The findings, based on the study of infants aged between five months and two years old, suggest that babies may be born with a predisposition to move rhythmically in response to music.
The research was conducted by Dr Marcel Zentner, from the University of York's Department of Psychology, and Dr Tuomas Eerola, from the Finnish Centre of Excellence in Interdisciplinary Music Research at the University of Jyvaskyla.
Dr Zentner said: "Our research suggests that it is the beat rather than other features of the music, such as the melody, that produces the response in infants.
"We also found that the better the children were able to synchronize their movements with the music the more they smiled.
"It remains to be understood why humans have developed this particular predisposition. One possibility is that it was a target of natural selection for music or that it has evolved for some other function that just happens to be relevant for music processing."
Infants listened to a variety of audio stimuli including classical music, rhythmic beats and speech. Their spontaneous movements were recorded by video and 3D motion-capture technology and compared across the different stimuli.
Professional ballet dancers were also used to analyse the extent to which the babies matched their movement to the music.
The findings are published today in the journal Proceedings of the National Academy of Sciences Online Early Edition.
The research was part-funded by a grant from the Swiss National Science Foundation.
The research "Rhythmic engagement with music in infancy" will be available in full at www.pnas.org.
The Department of Psychology at the University of York was ranked among the top ten in the UK in the 2008 Research Assessment Exercise.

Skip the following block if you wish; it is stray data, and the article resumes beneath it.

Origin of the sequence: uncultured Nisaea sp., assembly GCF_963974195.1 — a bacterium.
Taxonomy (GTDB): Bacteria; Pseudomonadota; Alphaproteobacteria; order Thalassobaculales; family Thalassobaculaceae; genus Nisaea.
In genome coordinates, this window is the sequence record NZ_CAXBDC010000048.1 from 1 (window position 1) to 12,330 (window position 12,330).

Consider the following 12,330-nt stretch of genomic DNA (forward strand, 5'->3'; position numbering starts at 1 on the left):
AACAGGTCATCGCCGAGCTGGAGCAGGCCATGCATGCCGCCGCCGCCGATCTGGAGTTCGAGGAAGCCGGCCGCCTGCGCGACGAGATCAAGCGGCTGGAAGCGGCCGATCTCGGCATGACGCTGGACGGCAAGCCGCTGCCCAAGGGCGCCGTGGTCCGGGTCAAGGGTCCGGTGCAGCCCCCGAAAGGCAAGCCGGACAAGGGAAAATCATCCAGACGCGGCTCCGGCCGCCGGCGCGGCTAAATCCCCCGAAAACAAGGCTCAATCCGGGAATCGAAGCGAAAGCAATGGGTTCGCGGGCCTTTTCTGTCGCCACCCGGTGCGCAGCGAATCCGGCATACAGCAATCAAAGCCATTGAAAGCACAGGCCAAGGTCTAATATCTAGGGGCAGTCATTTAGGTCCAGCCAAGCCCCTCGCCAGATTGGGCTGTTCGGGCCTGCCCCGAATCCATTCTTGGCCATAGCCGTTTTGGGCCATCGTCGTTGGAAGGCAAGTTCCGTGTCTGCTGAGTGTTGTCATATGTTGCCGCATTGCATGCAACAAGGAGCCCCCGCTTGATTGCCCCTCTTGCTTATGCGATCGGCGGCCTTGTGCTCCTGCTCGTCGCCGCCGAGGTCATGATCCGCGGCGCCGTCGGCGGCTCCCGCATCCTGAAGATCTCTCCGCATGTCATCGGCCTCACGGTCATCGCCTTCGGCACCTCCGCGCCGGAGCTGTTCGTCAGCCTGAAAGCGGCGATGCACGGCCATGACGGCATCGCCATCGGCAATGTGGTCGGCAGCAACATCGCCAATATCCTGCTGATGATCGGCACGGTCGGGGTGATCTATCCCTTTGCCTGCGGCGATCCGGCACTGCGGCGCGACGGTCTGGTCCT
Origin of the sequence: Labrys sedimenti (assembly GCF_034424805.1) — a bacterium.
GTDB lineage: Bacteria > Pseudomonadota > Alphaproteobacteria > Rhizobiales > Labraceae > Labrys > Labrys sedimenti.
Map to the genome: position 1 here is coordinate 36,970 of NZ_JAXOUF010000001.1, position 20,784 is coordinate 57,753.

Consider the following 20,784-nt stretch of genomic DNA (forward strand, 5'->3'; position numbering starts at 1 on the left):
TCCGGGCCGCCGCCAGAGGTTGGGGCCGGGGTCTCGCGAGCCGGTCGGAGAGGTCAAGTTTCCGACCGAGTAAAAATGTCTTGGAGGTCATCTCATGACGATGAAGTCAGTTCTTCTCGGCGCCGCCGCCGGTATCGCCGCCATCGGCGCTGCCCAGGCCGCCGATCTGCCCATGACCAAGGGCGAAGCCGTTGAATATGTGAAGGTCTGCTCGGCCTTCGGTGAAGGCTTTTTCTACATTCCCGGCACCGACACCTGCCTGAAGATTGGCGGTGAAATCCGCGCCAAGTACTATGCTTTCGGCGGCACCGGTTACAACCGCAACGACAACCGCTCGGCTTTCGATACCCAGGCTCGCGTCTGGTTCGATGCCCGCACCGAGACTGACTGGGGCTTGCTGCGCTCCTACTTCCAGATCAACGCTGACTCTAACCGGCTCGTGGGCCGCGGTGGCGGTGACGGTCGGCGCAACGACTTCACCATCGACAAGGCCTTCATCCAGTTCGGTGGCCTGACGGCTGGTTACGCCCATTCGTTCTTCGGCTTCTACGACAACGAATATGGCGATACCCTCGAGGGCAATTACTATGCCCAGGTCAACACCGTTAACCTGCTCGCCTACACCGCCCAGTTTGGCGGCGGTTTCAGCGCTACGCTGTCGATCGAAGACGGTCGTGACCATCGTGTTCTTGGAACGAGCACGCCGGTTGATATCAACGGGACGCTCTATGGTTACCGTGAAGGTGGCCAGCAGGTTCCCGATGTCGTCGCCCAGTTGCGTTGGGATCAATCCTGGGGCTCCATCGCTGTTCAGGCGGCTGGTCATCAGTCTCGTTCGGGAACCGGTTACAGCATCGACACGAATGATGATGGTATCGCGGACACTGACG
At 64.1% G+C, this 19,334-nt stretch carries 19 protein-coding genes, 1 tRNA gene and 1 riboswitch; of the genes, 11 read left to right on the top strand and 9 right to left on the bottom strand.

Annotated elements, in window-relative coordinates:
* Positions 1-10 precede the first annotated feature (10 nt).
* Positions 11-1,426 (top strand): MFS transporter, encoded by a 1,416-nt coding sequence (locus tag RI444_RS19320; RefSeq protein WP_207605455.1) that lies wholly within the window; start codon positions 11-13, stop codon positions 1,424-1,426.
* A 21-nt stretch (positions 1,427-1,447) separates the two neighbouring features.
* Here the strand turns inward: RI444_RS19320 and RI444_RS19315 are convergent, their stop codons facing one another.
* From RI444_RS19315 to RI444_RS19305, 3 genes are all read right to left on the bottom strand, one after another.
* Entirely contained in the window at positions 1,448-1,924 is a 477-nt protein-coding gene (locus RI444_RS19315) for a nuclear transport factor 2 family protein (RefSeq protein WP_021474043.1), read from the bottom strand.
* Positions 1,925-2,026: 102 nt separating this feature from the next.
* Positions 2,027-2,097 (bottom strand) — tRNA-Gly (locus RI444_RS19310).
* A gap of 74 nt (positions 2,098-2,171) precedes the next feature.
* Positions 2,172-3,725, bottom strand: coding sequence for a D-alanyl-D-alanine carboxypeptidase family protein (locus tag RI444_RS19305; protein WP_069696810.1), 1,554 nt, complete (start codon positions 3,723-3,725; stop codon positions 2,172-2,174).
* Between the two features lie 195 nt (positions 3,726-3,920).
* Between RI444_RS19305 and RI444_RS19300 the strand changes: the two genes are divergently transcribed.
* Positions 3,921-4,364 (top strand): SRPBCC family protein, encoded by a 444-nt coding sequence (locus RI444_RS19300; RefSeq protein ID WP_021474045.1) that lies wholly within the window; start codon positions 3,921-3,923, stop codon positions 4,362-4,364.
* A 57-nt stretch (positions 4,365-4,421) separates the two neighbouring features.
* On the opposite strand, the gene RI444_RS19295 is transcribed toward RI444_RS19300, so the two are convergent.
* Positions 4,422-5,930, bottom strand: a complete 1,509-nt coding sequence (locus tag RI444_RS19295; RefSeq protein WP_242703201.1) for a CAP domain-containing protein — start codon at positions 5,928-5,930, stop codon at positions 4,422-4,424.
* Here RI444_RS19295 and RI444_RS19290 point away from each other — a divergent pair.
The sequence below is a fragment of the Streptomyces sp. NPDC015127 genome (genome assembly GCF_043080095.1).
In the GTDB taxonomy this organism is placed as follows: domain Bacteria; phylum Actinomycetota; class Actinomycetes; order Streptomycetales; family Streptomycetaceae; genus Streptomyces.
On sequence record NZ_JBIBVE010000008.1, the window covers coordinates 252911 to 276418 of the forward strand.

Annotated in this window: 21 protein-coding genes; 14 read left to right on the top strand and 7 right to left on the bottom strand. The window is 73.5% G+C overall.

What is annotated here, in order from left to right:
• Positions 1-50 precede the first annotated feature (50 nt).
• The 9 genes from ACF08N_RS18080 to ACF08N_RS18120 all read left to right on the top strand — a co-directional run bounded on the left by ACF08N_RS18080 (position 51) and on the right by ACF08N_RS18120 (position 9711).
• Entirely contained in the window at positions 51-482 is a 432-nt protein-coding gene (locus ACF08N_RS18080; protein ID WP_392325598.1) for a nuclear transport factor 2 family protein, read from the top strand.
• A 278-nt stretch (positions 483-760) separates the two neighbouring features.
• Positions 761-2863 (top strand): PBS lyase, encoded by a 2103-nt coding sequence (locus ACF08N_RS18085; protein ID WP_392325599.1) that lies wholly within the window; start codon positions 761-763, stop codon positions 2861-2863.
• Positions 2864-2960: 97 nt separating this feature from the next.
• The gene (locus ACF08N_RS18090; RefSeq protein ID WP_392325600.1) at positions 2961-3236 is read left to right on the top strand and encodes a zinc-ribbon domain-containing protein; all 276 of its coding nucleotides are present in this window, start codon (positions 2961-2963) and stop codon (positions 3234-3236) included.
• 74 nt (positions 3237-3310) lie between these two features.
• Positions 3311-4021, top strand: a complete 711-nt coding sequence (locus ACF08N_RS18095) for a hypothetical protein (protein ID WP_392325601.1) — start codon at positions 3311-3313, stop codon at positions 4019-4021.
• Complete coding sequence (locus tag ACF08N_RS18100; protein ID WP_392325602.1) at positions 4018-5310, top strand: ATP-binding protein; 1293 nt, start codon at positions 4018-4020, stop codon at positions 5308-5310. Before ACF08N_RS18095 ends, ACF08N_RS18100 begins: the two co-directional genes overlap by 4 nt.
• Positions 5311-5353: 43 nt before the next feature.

Find out more about the Finnish Centre of Excellence in Interdisciplinary Music Research at https://www.jyu.fi/hum/laitokset/musiikki/en/research/coe/.
James Reed | EurekAlert!
Amputees can learn to control a robotic arm with their minds
28.11.2017 | University of Chicago Medical Center
The importance of biodiversity in forests could increase due to climate change
17.11.2017 | Deutsches Zentrum für integrative Biodiversitätsforschung (iDiv) Halle-Jena-Leipzig
The miniaturization of the current technology of storage media is hindered by fundamental limits of quantum mechanics. A new approach consists in using so-called spin-crossover molecules as the smallest possible storage unit. Similar to normal hard drives, these special molecules can save information via their magnetic state. A research team from Kiel University has now managed to successfully place a new class of spin-crossover molecules onto a surface and to improve the molecule’s storage capacity. The storage density of conventional hard drives could therefore theoretically be increased by more than one hundred fold. The study has been published in the scientific journal Nano Letters.
Over the past few years, the building blocks of storage media have gotten ever smaller. But further miniaturization of the current technology is hindered by...
With innovative experiments, researchers at the Helmholtz-Zentrums Geesthacht and the Technical University Hamburg unravel why tiny metallic structures are extremely strong
Light-weight and simultaneously strong – porous metallic nanomaterials promise interesting applications as, for instance, for future aeroplanes with enhanced...
An interdisciplinary group of researchers interfaced individual bacteria with a computer to build a hybrid bio-digital circuit - Study published in Nature Communications
Scientists at the Institute of Science and Technology Austria (IST Austria) have managed to control the behavior of individual bacteria by connecting them to a...
Physicists in the Laboratory for Attosecond Physics (run jointly by LMU Munich and the Max Planck Institute for Quantum Optics) have developed an attosecond electron microscope that allows them to visualize the dispersion of light in time and space, and observe the motions of electrons in atoms.
The most basic of all physical interactions in nature is that between light and matter. This interaction takes place in attosecond times (i.e. billionths of a...
Transistors based on carbon nanostructures: what sounds like a futuristic dream could be reality in just a few years' time. An international research team working with Empa has now succeeded in producing nanotransistors from graphene ribbons that are only a few atoms wide, as reported in the current issue of the trade journal "Nature Communications."
Graphene ribbons that are only a few atoms wide, so-called graphene nanoribbons, have special electrical properties that make them promising candidates for the...
08.12.2017 | Event News
07.12.2017 | Event News
05.12.2017 | Event News
08.12.2017 | Life Sciences
08.12.2017 | Information Technology
08.12.2017 | Information Technology